An exhibit on now at the Dalhousie Art Gallery could be just the sustenance needed to carry people though these dark winter days.
The 64th annual Student, Staff, Faculty and Alumni exhibition, which opened last Thursday evening (January 11), features the work of dozens of individuals from the extended Dal and University of King’s College communities.
“One thing I know for sure is [that] your creativity nourishes your work, it nourishes your community, and it nourishes this university,” said Catherine Bagnell Styles, assistant vice-president of communications and marketing at Dal, in remarks at the opening.
Bagnell Styles shared her appreciation for the many creative minds represented at the exhibition, acknowledging the many hats each person wears in the Dal community and how the arts, through Dal's 200 years, have been an important part of the university and its history.
Walking around the gallery, there is a diversity of backgrounds represented and reflected in the unique works created from a variety of textures and media, all curated by gallery director Peter Dykhuis.
One of Bagnell Styles’s own pieces — the smallest painting in the show, by size — was playfully arranged on a wall adjacent to the largest artwork on display.
Textures and layers
Making use of eggshells as her canvas, Maria Dlutek (staff, IT services) painted a Spring Mosaic with vibrant watercolours, whereas Costume Studies faculty member Nancy Price presented a cotton “cemetery dress” titled Absent from the Body.
Price drew her inspiration from the text and markings engraved into a gravestone she had stumbled upon and created her art piece as a way to commemorate her late muse. The process of how the hauntingly captivating cemetery dress came to be is complex, involving the initial dyeing of fabric into a rich dark hue, followed by the drafting and sewing of the dress pattern.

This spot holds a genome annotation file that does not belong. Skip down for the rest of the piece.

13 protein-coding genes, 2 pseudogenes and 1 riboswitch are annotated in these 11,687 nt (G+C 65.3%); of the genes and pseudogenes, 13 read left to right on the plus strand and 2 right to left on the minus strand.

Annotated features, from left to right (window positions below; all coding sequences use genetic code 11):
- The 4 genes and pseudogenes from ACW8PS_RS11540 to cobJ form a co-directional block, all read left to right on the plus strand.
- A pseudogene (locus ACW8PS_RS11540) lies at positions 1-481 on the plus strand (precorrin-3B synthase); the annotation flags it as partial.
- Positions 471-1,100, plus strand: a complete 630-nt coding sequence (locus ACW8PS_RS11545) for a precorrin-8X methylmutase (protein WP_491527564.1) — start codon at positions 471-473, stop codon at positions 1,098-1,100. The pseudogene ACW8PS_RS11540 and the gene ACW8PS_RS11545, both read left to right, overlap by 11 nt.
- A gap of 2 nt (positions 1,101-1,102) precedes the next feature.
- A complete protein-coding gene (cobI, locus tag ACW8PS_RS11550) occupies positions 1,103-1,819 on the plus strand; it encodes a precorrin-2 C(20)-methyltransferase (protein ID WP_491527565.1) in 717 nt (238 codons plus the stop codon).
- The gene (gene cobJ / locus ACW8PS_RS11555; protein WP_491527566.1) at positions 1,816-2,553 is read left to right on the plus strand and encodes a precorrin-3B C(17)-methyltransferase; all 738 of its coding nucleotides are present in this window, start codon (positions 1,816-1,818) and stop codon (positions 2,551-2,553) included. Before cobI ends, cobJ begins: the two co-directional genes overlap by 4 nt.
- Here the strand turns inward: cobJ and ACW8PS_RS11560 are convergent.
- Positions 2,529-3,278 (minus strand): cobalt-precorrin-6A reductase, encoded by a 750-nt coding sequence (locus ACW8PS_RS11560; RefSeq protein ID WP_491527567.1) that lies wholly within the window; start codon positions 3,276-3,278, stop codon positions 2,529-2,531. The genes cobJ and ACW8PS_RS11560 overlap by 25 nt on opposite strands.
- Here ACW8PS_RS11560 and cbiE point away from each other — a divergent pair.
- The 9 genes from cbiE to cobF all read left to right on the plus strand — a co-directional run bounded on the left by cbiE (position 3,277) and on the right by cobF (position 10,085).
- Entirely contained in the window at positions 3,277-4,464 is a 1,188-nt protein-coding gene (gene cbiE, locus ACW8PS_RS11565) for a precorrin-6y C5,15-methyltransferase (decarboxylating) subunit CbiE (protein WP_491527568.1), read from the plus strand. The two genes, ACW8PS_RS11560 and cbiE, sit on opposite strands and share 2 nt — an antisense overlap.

“[After that] I printed [the rubbings of the headstone markings] with a silk screen material that removes and deconstructs the cellulose [in the fabric],” Price says. “I wanted the imagery to be processes of removal as opposed to additive because I wanted to think about the idea of absence.”
Embracing failure in creativity
Across the room, faculty member Carole Glasser Langille (Creative Writing, English department) beams as she speaks about art in all its forms and what it means to her.
“[Art is] a way of connecting with happiness,” she says, adding that failure is sometimes a part of the creative process. “There are so many things I try that don’t work. It’s just a matter of letting the joy come through and not worrying so much about the final product.”
And indeed, joy radiates from Langille’s two wooden sculptures, attracting the gazes and smiles of wandering art admirers. Using one piece of driftwood (and some twigs) gathered from Black Point, NS, Langille delicately crafted and painted Skate-board Guy and Man Walking Dog.
The 64th Student, Staff, Faculty and Alumni Exhibition runs until January 28 at the gallery, located in the basement of the Dalhousie Arts Centre (6101 University Ave). Hours of operation are Tuesdays to Fridays from 11am to 5pm, and noon to 5pm on weekends. Admission is free.
For more information, please visit artgallery.dal.ca
comments powered by Disqus